Your horse is lame, but with no obvious signs of injury to the leg, so you call your farrier in to look him over. The farrier asks you on the phone when you make the appointment whether the lameness is bilateral or unilateral. He arrives at your barn and goes through the checklist as he examines your horse’s feet. It might be caused by an abscess in the anterior medial sole. Or maybe the lameness was created by the imbalance between the medial and lateral hoof wall or a bruise to the sole. Perhaps the lameness is due to a puncture wound in the posterior portion of the frog or contracted heels or excessively long toes and low heels.
The definition of “farrier” is: “a craftsman who cares for a horse’s feet, including foot trimming, balancing of hooves and the setting of shoes.” The farrier combines the skills of the related field of blacksmithing (definition: “one who forges items out of black metals: iron or steel” ), with some of the veterinarian’s (knowledge of anatomy and physiology of the lower limbs of the equids) and with the abilities of a good horseman mixed in.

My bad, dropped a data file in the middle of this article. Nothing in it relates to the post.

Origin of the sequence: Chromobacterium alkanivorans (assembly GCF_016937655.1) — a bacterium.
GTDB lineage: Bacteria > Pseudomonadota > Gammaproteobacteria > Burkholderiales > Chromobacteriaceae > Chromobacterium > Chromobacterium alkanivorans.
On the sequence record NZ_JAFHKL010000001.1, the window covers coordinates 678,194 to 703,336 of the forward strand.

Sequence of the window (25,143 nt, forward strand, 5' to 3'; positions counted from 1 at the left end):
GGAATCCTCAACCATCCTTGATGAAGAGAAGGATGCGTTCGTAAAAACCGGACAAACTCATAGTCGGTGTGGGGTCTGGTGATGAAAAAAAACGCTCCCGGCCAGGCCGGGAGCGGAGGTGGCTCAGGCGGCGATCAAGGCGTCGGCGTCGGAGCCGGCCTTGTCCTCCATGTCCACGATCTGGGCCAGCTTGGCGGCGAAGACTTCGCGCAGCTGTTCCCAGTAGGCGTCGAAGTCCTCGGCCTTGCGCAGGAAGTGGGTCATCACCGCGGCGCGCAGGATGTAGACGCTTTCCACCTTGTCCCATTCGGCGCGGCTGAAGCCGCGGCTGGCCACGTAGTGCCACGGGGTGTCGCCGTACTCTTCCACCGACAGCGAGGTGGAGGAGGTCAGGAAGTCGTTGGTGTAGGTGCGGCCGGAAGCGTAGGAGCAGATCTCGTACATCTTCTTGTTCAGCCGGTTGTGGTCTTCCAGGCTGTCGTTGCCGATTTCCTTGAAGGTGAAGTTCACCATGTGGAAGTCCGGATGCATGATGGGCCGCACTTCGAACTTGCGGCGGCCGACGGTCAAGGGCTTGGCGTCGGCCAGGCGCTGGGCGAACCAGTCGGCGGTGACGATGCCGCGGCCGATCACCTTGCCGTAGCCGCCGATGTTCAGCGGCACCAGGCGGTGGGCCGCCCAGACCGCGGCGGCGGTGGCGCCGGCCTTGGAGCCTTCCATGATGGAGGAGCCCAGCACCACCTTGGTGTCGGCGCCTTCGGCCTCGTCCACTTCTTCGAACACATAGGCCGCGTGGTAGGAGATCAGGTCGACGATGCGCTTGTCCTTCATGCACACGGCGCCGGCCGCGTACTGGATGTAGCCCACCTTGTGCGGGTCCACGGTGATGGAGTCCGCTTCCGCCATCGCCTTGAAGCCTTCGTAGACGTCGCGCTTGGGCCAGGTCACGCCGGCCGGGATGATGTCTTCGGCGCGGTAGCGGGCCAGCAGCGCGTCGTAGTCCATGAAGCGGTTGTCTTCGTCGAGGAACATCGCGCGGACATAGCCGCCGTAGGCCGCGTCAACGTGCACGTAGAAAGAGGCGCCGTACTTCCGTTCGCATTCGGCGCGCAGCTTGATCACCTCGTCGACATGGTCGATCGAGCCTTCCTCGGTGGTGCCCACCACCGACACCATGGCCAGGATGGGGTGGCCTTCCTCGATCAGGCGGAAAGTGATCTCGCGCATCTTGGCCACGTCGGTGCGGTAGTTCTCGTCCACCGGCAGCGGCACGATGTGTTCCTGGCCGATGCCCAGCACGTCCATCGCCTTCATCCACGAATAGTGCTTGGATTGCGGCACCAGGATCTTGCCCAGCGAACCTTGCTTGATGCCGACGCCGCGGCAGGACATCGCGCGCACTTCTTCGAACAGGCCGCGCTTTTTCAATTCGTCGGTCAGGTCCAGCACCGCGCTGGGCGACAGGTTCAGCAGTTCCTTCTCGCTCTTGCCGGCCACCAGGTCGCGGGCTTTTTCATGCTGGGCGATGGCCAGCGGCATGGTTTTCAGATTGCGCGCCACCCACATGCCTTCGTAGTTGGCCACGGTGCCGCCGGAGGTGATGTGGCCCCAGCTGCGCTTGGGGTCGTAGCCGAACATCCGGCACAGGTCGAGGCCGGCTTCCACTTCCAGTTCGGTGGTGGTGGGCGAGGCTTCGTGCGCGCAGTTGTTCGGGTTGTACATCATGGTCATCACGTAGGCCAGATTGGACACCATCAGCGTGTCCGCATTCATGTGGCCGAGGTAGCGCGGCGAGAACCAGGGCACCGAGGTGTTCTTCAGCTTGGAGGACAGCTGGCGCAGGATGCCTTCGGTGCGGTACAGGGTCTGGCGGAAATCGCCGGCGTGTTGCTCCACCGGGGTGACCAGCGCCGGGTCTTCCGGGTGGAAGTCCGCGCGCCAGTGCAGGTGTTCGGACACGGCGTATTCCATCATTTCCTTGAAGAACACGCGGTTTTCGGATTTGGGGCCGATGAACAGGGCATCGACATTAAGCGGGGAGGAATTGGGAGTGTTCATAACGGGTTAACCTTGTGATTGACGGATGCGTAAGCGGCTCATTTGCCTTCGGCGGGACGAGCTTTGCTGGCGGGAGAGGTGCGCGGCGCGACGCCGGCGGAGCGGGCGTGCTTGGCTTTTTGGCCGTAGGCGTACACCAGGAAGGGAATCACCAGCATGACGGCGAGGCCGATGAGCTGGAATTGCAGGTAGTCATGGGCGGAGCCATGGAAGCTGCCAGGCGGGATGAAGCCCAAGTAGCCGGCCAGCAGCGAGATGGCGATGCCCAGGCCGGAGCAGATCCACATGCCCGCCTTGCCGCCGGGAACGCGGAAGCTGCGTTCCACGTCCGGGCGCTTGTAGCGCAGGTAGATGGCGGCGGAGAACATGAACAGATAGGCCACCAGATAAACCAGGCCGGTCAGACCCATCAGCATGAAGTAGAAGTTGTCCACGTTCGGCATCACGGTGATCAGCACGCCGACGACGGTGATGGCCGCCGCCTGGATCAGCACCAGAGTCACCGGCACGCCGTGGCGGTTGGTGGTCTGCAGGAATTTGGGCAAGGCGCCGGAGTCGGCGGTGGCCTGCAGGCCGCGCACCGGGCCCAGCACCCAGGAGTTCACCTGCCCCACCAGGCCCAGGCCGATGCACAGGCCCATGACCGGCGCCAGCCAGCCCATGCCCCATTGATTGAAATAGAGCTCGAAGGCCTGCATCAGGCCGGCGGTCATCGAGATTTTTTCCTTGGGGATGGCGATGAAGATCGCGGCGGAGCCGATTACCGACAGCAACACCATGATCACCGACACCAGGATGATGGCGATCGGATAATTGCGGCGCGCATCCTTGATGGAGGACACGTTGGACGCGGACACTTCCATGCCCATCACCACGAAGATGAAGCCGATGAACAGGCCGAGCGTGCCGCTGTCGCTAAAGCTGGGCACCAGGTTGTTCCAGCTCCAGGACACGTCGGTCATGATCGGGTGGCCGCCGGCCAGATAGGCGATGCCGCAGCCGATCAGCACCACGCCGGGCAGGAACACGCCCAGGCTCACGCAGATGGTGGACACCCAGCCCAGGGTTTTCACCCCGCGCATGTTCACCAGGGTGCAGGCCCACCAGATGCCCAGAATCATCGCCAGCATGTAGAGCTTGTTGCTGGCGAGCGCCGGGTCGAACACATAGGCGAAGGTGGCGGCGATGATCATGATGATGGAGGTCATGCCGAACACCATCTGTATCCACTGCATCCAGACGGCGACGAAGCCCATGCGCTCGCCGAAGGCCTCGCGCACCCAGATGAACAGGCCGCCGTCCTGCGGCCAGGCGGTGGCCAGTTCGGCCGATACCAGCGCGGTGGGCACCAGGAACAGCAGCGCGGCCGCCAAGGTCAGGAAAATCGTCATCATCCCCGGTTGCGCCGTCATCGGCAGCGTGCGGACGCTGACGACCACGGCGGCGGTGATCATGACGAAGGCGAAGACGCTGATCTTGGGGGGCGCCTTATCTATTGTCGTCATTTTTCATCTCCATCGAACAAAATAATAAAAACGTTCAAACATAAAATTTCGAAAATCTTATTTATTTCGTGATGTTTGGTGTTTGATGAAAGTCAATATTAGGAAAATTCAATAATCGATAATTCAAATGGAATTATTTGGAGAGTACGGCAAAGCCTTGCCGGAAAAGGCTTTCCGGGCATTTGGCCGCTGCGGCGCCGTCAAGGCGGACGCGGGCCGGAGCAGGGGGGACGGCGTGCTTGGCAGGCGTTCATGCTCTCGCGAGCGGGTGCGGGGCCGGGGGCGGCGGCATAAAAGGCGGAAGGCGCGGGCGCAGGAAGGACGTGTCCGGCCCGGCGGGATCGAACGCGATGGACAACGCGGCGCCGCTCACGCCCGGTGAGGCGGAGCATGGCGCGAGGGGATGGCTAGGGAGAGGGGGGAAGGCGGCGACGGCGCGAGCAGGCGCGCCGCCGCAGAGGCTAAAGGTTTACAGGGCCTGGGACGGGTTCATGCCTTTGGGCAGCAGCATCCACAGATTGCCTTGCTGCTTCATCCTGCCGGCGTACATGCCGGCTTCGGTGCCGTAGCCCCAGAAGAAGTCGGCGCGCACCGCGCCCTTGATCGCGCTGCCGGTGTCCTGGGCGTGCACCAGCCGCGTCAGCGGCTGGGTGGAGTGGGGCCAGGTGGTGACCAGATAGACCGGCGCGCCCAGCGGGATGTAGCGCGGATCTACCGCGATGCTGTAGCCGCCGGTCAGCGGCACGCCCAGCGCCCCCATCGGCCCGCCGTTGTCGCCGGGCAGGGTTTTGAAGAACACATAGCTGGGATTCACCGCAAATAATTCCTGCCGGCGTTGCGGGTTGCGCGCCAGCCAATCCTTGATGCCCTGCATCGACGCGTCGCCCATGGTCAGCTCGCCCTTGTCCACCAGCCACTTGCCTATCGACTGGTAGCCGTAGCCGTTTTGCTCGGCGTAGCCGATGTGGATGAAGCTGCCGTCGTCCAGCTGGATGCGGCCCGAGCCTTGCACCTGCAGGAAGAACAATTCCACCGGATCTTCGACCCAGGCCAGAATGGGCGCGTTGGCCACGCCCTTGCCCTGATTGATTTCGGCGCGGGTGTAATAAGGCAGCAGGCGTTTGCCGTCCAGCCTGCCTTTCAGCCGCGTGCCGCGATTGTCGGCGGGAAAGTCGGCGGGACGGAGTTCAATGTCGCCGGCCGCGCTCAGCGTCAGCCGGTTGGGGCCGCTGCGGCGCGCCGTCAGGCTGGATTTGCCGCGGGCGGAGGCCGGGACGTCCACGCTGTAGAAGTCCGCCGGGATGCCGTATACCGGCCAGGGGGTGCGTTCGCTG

According to several sources, the words farrier and blacksmith are related. Both came into usage in the 15th Century in Europe. Wikipedia notes that the Middle French word “ferrier” meant blacksmith, while the Latin word “ferrum” meant iron. The Merriam-Webster dictionary cites that our modern word farrier is an alternation of the Middle English/Anglo-French word “ferrour” and that Vulgar Latin (the common or vernacular form of Latin) used the term “ferrare” for iron.
The main thing to note from seeing all of the European language sources for the word “farrier” is that the job was a super important one throughout the world from the time horses were domesticated on through the centuries. Horses and oxen (who were also shod by farriers) were sources of transportation for humans, labor to till the fields, used as pack animals and pulled carts and wagons to transport goods, and were an integral part of any Army from ancient times through World War I. It suffices to say that without the work of farriers, the world would have ground to a screeching halt.
According to the Tucson School of Horseshoeing, 80% of horse lameness issues are due to improper shoeing and poor care of the horse’s feet. The American Veterinary Medical Association estimates that American horse owners lose approximately $800 million dollars each year due to lameness problems.
While we don’t use cavalry or work horses in most cases anymore, considering the time, money and love that we expend on our modern-day equine partners, the farrier should remain a VIP to today’s horse owners as well!
Kim MacMillan has been journalist and photographer for over 35
years. She graduated from Purdue University with degrees in agriculture
journalism and animal science. She and her husband Allen, who is also a
sports photographer, raise sport horses and ponies on their 84-acre farm
in Northeastern Indiana.